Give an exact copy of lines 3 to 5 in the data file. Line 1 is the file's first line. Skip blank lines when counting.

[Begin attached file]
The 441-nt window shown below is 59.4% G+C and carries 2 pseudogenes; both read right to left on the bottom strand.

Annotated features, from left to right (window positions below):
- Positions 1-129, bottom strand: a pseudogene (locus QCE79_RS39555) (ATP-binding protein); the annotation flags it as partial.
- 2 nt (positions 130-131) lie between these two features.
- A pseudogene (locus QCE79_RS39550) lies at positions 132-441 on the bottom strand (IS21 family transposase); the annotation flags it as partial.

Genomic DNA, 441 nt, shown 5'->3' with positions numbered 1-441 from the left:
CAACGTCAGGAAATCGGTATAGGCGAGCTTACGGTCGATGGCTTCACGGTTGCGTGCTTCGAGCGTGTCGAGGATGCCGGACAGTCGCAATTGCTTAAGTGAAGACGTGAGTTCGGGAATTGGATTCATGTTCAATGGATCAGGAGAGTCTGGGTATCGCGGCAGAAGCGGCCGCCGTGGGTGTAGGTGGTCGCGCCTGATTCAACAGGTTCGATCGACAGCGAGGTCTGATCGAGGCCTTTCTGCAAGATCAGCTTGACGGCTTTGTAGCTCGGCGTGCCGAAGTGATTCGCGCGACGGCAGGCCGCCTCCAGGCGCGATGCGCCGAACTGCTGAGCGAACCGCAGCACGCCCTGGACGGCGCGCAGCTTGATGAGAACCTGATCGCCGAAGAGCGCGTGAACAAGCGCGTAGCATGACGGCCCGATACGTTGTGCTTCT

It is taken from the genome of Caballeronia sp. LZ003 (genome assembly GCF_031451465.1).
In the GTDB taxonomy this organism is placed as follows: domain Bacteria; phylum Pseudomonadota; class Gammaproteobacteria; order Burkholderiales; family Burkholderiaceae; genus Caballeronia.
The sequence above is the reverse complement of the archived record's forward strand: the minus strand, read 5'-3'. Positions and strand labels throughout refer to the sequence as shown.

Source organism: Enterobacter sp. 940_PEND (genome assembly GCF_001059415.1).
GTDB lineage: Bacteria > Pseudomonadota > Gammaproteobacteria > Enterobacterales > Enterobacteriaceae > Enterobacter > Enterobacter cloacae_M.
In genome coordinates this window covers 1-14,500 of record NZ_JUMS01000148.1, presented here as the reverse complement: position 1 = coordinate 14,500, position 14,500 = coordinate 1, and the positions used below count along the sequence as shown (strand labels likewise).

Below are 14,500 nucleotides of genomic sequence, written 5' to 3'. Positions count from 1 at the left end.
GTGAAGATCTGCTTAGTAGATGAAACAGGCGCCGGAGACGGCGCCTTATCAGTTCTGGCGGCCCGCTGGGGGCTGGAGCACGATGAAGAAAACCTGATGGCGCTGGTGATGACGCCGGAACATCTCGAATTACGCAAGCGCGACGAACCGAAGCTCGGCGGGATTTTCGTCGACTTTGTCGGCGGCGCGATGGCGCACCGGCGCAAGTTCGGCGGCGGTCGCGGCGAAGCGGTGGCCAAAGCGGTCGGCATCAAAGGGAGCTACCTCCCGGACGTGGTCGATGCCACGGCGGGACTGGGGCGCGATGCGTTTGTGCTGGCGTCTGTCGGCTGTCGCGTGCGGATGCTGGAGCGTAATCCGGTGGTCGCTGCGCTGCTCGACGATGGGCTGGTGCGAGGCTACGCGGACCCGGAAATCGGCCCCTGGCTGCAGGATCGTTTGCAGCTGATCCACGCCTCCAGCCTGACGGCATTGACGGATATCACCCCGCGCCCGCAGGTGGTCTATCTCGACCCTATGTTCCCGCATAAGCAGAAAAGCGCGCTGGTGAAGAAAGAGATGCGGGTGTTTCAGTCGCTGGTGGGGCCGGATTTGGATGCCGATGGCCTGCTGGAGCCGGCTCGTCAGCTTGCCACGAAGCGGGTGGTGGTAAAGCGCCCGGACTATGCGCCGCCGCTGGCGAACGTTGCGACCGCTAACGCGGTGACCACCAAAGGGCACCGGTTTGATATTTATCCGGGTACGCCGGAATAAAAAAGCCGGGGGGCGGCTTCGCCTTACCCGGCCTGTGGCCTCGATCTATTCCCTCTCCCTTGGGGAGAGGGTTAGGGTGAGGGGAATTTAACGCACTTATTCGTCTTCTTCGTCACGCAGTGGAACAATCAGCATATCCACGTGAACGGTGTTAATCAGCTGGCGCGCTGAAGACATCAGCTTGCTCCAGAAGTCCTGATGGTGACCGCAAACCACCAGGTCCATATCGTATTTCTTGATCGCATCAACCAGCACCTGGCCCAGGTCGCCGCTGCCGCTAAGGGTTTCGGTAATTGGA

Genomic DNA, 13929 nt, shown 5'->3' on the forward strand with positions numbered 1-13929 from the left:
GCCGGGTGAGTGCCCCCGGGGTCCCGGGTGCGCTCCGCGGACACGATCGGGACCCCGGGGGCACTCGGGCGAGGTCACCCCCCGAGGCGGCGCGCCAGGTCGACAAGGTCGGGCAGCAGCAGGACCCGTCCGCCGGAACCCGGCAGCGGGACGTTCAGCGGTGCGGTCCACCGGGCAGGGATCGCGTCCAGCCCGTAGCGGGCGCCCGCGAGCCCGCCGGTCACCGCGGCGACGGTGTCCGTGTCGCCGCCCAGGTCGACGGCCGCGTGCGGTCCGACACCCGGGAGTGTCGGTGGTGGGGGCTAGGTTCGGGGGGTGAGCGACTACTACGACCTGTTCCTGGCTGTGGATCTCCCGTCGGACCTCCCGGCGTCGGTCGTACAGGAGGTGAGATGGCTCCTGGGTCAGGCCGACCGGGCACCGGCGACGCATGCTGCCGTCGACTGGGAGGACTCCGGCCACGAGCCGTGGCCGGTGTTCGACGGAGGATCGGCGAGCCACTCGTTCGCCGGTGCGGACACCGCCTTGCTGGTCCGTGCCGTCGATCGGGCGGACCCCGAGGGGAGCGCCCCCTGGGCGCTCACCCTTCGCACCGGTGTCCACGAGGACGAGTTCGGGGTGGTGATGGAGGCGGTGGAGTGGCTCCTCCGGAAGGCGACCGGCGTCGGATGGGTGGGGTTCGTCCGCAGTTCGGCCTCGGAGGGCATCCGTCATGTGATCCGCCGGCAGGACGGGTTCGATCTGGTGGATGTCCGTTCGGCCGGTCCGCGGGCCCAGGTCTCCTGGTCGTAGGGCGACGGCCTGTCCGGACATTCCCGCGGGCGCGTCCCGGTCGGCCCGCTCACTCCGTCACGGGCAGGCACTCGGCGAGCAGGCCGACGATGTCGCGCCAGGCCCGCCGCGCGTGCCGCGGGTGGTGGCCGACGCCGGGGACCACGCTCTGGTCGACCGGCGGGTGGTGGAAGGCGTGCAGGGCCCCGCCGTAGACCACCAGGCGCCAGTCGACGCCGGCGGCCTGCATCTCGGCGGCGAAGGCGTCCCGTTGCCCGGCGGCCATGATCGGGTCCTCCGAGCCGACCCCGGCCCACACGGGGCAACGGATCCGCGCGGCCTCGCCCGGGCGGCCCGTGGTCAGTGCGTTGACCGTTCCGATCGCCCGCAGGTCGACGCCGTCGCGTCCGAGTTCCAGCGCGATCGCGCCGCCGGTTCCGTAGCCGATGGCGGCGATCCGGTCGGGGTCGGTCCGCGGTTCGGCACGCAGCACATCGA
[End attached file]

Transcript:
- Positions 1-129, bottom strand: a pseudogene (locus QCE79_RS39555) (ATP-binding protein); the annotation flags it as partial.
- 2 nt (positions 130-131) lie between these two features.
- A pseudogene (locus QCE79_RS39550) lies at positions 132-441 on the bottom strand (IS21 family transposase); the annotation flags it as partial.